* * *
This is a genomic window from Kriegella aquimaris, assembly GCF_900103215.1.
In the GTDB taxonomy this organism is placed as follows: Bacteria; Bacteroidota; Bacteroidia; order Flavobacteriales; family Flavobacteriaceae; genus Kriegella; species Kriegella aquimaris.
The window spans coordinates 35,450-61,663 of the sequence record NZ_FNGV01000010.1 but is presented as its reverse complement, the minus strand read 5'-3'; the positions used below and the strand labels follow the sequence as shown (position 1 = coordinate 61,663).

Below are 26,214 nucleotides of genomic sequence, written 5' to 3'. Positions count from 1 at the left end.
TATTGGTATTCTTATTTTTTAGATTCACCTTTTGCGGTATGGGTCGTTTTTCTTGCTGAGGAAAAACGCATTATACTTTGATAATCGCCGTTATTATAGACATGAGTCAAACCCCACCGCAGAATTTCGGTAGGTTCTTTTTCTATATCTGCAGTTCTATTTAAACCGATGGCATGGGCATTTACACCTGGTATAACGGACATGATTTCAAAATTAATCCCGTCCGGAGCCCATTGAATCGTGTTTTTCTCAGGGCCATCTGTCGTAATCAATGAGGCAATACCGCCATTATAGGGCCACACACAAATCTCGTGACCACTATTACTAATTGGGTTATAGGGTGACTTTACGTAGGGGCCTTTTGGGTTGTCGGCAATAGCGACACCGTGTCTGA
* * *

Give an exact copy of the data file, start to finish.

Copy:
This is a genomic window from Kriegella aquimaris, assembly GCF_900103215.1.
In the GTDB taxonomy this organism is placed as follows: Bacteria; Bacteroidota; Bacteroidia; order Flavobacteriales; family Flavobacteriaceae; genus Kriegella; species Kriegella aquimaris.
The window spans coordinates 35,450-61,663 of the sequence record NZ_FNGV01000010.1 but is presented as its reverse complement, the minus strand read 5'-3'; the positions used below and the strand labels follow the sequence as shown (position 1 = coordinate 61,663).

Below are 26,214 nucleotides of genomic sequence, written 5' to 3'. Positions count from 1 at the left end.
TATTGGTATTCTTATTTTTTAGATTCACCTTTTGCGGTATGGGTCGTTTTTCTTGCTGAGGAAAAACGCATTATACTTTGATAATCGCCGTTATTATAGACATGAGTCAAACCCCACCGCAGAATTTCGGTAGGTTCTTTTTCTATATCTGCAGTTCTATTTAAACCGATGGCATGGGCATTTACACCTGGTATAACGGACATGATTTCAAAATTAATCCCGTCCGGAGCCCATTGAATCGTGTTTTTCTCAGGGCCATCTGTCGTAATCAATGAGGCAATACCGCCATTATAGGGCCACACACAAATCTCGTGACCACTATTACTAATTGGGTTATAGGGTGACTTTACGTAGGGGCCTTTTGGGTTGTCGGCAATAGCGACACCGTGTCTGA